Take a moment at the start of each week to connect with a colleague in your school or office.

Here are a few ways to connect with others:

  • Bring in their favourite coffee or tea
  • Leave a note of thanks
  • Go for a walk together at recess or keep a fellow colleague company during supervision
  • Visit the staff room each day

September: S.M.A.R.T. Goals

Many might say that the whole human endeavour is geared towards setting and achieving goals. Goals are part of every aspect of life: how you conduct your relationships, what you want to achieve at work, the way you use your spare time... Everything comes down to priorities, and what you would like to accomplish in every aspect – whether you make a conscious choice or go with subconscious preferences.

Without setting goals or objectives, life becomes a series of chaotic happenings you don't control. You become the plaything of coincidence. Accomplishments like sending someone to the moon, inventing the iPod etcetera are the result of a goal that was set at some point. A vision that was charted and realised.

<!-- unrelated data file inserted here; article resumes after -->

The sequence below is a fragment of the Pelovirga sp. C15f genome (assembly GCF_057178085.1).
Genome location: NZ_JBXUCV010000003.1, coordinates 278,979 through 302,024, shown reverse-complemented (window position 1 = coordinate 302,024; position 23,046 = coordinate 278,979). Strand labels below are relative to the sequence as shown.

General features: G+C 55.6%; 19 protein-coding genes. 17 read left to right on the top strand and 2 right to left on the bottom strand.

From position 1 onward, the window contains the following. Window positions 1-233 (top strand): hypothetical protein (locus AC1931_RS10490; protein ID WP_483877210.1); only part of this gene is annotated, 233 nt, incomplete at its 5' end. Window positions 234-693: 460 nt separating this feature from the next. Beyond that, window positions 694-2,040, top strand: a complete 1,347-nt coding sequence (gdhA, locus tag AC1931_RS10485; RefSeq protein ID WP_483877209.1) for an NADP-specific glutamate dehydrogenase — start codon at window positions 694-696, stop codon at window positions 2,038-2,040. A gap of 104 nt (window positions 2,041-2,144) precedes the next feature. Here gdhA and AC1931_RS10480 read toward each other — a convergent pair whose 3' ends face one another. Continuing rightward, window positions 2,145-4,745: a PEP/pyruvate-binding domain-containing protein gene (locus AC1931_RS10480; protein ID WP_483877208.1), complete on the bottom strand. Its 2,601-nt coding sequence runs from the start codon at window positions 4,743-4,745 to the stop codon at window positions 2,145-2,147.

What is SMART goal setting?

SMART goal setting brings structure and trackability into your goals and objectives. Instead of vague resolutions, SMART goal setting creates verifiable trajectories towards a certain objective, with clear milestones and an estimation of the goal's attainability. Every goal or objective, from intermediary step to overarching objective, can be made S.M.A.R.T. and as such, brought closer to reality.

What does S.M.A.R.T. goal setting stand for?

Why not think of a small goal you want to set right now, personal or professional. To make your goal S.M.A.R.T., it needs to conform to the following criteria: Specific, Measurable, Attainable, Relevant and Timely.

S.M.A.R.T. goal setting: Specific

What exactly do you want to achieve? The more specific your description, the bigger the chance you'll get exactly that. Questions you may ask yourself when setting your goals and objectives are:

  • What exactly do I want to achieve?
  • Where?
  • How?
  • When?
  • With whom?
  • What are the conditions and limitations?
  • Why exactly do I want to reach this goal? What are possible alternative ways of achieving the same?

S.M.A.R.T. goal setting: Measurable